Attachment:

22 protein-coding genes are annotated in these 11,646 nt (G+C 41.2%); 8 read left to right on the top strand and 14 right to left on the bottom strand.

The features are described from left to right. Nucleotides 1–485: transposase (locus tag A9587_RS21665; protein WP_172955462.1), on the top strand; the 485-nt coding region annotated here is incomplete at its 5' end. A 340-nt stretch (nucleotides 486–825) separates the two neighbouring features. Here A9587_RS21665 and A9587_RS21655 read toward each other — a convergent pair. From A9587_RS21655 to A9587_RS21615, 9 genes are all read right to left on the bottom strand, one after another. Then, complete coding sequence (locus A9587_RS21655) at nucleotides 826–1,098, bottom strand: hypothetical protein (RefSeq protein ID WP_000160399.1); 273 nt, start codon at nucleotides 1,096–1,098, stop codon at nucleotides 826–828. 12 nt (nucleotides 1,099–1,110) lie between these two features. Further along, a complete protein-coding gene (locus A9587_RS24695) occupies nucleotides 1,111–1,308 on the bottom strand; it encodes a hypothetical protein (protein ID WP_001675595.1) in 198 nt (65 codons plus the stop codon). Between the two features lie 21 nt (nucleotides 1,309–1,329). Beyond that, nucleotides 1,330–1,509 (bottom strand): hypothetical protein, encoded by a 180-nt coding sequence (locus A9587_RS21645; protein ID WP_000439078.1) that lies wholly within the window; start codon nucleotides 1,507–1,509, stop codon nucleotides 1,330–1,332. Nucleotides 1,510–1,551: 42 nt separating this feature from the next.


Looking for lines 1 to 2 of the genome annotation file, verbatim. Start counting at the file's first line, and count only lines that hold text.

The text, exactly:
22 protein-coding genes are annotated in these 11,646 nt (G+C 41.2%); 8 read left to right on the top strand and 14 right to left on the bottom strand.

The features are described from left to right. Nucleotides 1–485: transposase (locus tag A9587_RS21665; protein WP_172955462.1), on the top strand; the 485-nt coding region annotated here is incomplete at its 5' end. A 340-nt stretch (nucleotides 486–825) separates the two neighbouring features. Here A9587_RS21665 and A9587_RS21655 read toward each other — a convergent pair. From A9587_RS21655 to A9587_RS21615, 9 genes are all read right to left on the bottom strand, one after another. Then, complete coding sequence (locus A9587_RS21655) at nucleotides 826–1,098, bottom strand: hypothetical protein (RefSeq protein ID WP_000160399.1); 273 nt, start codon at nucleotides 1,096–1,098, stop codon at nucleotides 826–828. 12 nt (nucleotides 1,099–1,110) lie between these two features. Further along, a complete protein-coding gene (locus A9587_RS24695) occupies nucleotides 1,111–1,308 on the bottom strand; it encodes a hypothetical protein (protein ID WP_001675595.1) in 198 nt (65 codons plus the stop codon). Between the two features lie 21 nt (nucleotides 1,309–1,329). Beyond that, nucleotides 1,330–1,509 (bottom strand): hypothetical protein, encoded by a 180-nt coding sequence (locus A9587_RS21645; protein ID WP_000439078.1) that lies wholly within the window; start codon nucleotides 1,507–1,509, stop codon nucleotides 1,330–1,332. Nucleotides 1,510–1,551: 42 nt separating this feature from the next.